Field Hockey Crushes Big Red: Harvard, Princeton Emerge as Last Unbeaten Teams in Ivy Play

The Harvard and Cornell field hockey teams entered Saturday’s game with unblemished Ivy records. When they left, only the Crimson held control of its own destiny atop the Ivy race.

The 2-0 victory over the Big Red (7-4, 3-1 Ivy) ensured that the Crimson (7-3, 4-0) will carry a perfect league record into its next Ivy showdown at eight-time defending league champion Princeton in two weeks.

Harvard took a lead against Cornell it would not relinquish just four minutes into the match, when freshman midfielder Jen McDavitt intercepted an errant Cornell pass and attacked the goal.

With only the goalkeeper to beat, McDavitt made the smart play and sent the ball across the field to sophomore forward Tiffany Egnaczyk. Egnaczyk quickly gathered the pass, flicked the ball behind the Cornell netminder right to the stick of McDavitt, who tapped in the Crimson’s first goal.

“I picked it off, saw Tiff wide open, and just went in for the follow up,” McDavitt said.

The twosome’s keepaway tactics set the tone for the rest of the game, as Harvard’s stellar defensive play continually thwarted the opposition. Cornell had only five penalty corners and nine shots on goal for the contest.

The Big Red was always looking to advance the ball upfield, but with every pass or breakaway, a Crimson defender was there swiping at the ball, working to create a turnover.

Though the Crimson defense had a stellar match, short of the Jen McDavitt goal, the offense could not capitalize on its many opportunities.

Harvard was continually finding itself inside the Cornell circle, resulting in 23 shots on goal. However, the accuracy and the placement of those shots were mediocre at best.

“We got a lot of opportunities, and just could not finish,” said Harvard coach Sue Caples. “The mental lapses cannot be there.”

Harvard’s only other score came with seven minutes to play, when senior forward Philomena Gambale put in her own rebound for Harvard’s second goal of the match. That score ended any chance that Cornell had of sneaking out of Jordan Field with a win.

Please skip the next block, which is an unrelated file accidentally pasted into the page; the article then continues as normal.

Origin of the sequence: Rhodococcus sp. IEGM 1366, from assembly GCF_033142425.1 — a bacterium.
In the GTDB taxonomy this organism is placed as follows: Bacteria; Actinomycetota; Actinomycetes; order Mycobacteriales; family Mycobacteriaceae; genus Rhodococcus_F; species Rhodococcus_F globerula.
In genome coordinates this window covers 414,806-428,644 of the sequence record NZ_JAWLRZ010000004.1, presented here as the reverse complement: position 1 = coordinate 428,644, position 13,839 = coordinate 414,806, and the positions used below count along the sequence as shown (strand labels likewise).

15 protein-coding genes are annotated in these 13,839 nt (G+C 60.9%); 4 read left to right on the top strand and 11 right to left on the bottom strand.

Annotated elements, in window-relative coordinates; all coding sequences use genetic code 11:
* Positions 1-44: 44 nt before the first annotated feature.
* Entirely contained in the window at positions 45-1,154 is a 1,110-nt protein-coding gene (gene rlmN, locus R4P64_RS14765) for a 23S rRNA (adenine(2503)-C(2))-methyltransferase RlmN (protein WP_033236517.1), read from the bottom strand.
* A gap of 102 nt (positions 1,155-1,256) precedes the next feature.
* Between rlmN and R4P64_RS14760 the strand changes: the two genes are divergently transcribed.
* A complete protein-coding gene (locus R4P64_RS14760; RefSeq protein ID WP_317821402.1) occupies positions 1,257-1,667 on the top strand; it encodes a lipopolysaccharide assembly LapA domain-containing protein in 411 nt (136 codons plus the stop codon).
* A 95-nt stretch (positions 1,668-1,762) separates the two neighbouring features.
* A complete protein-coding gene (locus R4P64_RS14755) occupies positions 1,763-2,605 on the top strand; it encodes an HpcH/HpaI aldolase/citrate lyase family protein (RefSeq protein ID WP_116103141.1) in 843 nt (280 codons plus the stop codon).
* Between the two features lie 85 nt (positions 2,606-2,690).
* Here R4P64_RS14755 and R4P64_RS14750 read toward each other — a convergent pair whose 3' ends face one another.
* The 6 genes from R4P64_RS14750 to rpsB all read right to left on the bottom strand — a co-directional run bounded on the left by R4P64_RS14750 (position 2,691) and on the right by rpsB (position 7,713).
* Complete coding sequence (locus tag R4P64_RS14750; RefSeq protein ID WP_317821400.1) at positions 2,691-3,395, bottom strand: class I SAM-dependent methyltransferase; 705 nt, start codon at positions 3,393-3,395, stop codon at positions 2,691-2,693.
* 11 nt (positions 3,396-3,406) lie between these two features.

But it did not ease the minds of the Harvard offense. Caples said her team could have taken better care of the ball throughout the match. She stressed that the Crimson played some great overall team defense against Cornell, who she described as a very aggressive, physical team.

Leading scorer Kate McDavitt returned to action yesterday following a day off in Wednesday’s loss to Northeastern. She did not figure into the Crimson’s scoring against Cornell.

By game’s end, Harvard had corrected some of the nagging defensive problems from earlier in the season. But the Crimson will need to ensure that its offensive struggles as of late are merely an aberration if it is to succeed in its string of four games in the next two weeks—three against top-20 teams, the last being Princeton.

The Tigers (6-5, 3-0), who lost 2-0 to unranked Boston University this weekend, have been as vulnerable as ever this season, and Harvard must continue to improve if it is to take advantage and unseat the longtime defending Ivy champions.

“I would not say this is our best overall game,” Gambale said of Saturday’s match. “We’re on top of it, we just need to put things together.”

—Contributing writer Wes Kauble can be reached at kauble@fas.harvard.edu.